Historic England has produced some useful technical guides for energy efficiency and historic buildings that are well worth a closer look. You should also speak to your local Conservation Officer or a listed building surveyor to obtain specialist advice for your particular building.

We started by adding more loft insulation to take it up to 300mm (more in some places) which was a good start. Stick to using standard loft insulation materials though, for now it’s not worth risking the new spray foram insulation options.

Energy Efficient Blinds
We added energy-efficient honeycomb blinds to improve efficiency.

We would have liked to have also installed solid wall insulation too. Unfortunately, external wall insulation is difficult as our roof lacks much of an overhang to accommodate the extra wall depth. We looked at internal insulation instead but decided against it due to the amount of room space we would lose.

Instead, we opted to improve our efficiency by installing a heat pump to replace our oil boiler, upgrading our blinds to energy efficient honeycomb blinds, and replacing our double glazing with triple glazing as and when each window fails.

This might not have given as good a result as installing wall insulation but it’s still made a difference without the risks and upheaval that come with wall insulation.

3) Timber frames

If you are lucky enough to live in a timber framed listed building, you will also know that the structure requires a lot of attention to keep the wood healthy and functional for the long term.

In contrast to infill walls, timber frames are not as strong or flexible. However, if they are well-maintained, they are found to have better shock absorption and fare better during earthquakes than the former (Poletti & Vasconcelos, 2014).

Poorly planned or executed structural changes to the building can negatively affect the timbers. This is particularly true of the hidden ones under the floor or behind rendered walls. Damp, decay and rot, as well as distortion due to excessive load bearing, can be the result.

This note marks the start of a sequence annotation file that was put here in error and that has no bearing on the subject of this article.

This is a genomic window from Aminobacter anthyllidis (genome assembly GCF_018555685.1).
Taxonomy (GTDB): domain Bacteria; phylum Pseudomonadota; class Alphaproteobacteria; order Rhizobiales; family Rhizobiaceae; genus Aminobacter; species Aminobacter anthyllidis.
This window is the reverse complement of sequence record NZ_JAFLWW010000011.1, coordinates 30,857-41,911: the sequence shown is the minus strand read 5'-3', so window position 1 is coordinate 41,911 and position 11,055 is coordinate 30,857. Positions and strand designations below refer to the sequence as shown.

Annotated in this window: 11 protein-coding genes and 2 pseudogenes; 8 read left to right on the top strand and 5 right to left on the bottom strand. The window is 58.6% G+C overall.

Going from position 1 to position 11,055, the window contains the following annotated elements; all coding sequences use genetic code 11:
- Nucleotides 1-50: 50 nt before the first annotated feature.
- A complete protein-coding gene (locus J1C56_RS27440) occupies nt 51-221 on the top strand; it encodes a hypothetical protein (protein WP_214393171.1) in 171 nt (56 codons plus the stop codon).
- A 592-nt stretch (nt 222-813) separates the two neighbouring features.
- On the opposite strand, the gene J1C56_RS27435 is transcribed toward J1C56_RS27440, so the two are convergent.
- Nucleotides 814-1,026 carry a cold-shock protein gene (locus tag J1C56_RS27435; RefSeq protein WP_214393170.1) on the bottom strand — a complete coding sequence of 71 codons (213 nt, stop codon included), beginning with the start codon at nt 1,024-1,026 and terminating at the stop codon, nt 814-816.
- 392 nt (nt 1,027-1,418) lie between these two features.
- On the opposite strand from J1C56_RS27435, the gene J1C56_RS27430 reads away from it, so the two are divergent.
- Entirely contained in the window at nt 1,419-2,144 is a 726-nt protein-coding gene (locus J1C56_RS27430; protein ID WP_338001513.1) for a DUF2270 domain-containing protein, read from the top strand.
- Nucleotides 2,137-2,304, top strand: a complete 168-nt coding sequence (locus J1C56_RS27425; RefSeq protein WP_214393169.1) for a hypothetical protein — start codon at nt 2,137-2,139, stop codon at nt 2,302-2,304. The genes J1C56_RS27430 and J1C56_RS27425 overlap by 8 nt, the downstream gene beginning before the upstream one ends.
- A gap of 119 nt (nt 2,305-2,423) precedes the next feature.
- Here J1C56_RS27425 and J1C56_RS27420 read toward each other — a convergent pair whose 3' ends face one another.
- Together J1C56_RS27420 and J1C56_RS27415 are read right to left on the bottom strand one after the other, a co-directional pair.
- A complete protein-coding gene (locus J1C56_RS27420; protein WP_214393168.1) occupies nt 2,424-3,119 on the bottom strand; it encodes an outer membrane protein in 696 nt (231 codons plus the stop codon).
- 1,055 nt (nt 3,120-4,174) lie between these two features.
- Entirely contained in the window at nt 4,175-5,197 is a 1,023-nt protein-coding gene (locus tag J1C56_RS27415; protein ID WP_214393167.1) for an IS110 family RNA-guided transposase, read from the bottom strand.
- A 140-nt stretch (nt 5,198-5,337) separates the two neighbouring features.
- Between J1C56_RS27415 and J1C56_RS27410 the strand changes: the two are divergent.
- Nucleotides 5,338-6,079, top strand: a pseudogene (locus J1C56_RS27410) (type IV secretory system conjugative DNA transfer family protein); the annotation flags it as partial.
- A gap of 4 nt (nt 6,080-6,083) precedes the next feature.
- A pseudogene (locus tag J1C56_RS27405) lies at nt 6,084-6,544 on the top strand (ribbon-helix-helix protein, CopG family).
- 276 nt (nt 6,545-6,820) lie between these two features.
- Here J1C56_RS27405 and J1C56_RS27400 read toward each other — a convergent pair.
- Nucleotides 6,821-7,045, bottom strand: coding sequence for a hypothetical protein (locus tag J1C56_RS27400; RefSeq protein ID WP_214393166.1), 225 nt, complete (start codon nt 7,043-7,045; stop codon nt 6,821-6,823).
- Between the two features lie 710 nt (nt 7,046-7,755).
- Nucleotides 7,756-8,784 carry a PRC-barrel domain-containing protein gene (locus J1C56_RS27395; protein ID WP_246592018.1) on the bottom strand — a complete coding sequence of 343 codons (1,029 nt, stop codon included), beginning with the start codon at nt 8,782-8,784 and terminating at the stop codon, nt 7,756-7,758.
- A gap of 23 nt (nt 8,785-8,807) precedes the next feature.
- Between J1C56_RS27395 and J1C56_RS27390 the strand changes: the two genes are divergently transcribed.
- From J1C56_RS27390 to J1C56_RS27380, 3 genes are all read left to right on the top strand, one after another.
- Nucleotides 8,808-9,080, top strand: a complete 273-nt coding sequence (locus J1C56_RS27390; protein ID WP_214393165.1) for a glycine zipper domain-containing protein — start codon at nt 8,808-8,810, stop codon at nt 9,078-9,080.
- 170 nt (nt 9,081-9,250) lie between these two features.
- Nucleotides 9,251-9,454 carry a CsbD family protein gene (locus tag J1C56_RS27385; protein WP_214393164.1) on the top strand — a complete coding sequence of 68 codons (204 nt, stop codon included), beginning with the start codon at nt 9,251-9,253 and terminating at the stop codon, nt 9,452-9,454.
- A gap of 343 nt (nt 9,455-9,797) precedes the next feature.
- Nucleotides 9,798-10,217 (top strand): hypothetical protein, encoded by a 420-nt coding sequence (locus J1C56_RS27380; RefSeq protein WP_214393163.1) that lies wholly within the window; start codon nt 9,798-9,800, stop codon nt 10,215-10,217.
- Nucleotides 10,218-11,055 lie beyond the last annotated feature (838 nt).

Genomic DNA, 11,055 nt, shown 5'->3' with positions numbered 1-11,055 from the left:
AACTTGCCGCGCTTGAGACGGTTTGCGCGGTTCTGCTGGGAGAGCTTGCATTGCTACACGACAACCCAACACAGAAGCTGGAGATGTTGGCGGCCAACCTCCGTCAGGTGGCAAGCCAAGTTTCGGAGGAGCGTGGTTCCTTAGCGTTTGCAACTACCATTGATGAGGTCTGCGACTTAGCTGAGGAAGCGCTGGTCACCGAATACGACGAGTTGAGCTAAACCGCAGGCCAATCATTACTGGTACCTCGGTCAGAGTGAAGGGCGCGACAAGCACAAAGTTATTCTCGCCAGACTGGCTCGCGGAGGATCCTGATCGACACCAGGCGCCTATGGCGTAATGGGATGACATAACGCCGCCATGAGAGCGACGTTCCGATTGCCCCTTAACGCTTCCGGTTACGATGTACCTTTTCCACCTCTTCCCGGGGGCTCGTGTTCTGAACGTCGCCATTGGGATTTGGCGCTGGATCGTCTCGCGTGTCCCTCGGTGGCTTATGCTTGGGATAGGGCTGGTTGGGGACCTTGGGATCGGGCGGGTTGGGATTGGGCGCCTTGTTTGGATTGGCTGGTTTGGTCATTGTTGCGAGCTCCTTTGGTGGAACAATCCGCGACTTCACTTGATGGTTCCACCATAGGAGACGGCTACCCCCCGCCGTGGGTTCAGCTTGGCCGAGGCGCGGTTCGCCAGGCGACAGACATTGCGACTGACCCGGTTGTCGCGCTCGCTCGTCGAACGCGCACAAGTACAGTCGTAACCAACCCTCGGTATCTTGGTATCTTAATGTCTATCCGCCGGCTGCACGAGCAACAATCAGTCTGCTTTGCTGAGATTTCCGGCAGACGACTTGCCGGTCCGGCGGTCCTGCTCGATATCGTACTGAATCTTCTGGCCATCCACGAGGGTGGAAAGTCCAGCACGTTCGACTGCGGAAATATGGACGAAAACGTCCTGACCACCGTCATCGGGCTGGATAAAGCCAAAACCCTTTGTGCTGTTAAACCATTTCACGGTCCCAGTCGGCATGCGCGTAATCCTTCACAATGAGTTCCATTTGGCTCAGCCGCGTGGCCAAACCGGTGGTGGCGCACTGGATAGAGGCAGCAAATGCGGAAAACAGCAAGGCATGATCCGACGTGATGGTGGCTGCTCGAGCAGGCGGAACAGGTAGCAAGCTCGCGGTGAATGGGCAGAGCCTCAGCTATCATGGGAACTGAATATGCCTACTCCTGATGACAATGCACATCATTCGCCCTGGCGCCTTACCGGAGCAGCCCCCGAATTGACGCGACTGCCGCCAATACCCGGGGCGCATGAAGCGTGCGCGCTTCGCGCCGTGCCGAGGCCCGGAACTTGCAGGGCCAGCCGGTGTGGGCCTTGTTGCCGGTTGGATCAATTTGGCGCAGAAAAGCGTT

Basic maintenance should start with cleaning your feature beams with a damp cloth or soft brush. Don’t use harsh cleaning agents which will strip away the delicate patina.

Protect with linseed oil or beeswax polish. For signs and symptoms that could indicate problems, such as soft areas of wood or light coloured insect bore holes, speak to a professional timber surveyor who will investigate and come up with a sensitive treatment plan.

4) Unauthorised alterations

The act of ‘listing’ a building places it under special scrutiny and restrictions when it comes to planning consent.

In order to preserve the nation’s architectural heritage, any proposed building works on a listed building, including regular repair and maintenance, must be approved by the local Conservation Officer.

Not bothering to obtain Listed Building Consent and carrying on regardless can have severe penalties, as the owner of a 15th century building in Spaldwick, Cambridgeshire, found out to his detriment.

What’s more, the building owner is also liable for any changes made to the listed property before his ownership. If Listed Building Consent was not obtained at the time, it may be up to you to implement any corrections, especially since there is no time limit on these corrections being enforced.

It’s not an impossible feat as seen in the subject of Rodrigues’ and Kacel’s 2013 study. After approval, the Grade II home within the Royal Standard House was able to slash its energy consumption by 50% with no change to the facade and minimal alterations on the interiors.

Author

  • Paul James

    Paul James, is a marketing expert with a passion for property. As well as being a property investor, Paul has also worked within the marketing departments of some of the UK’s leading estate agents. Paul is the founder of Property Road.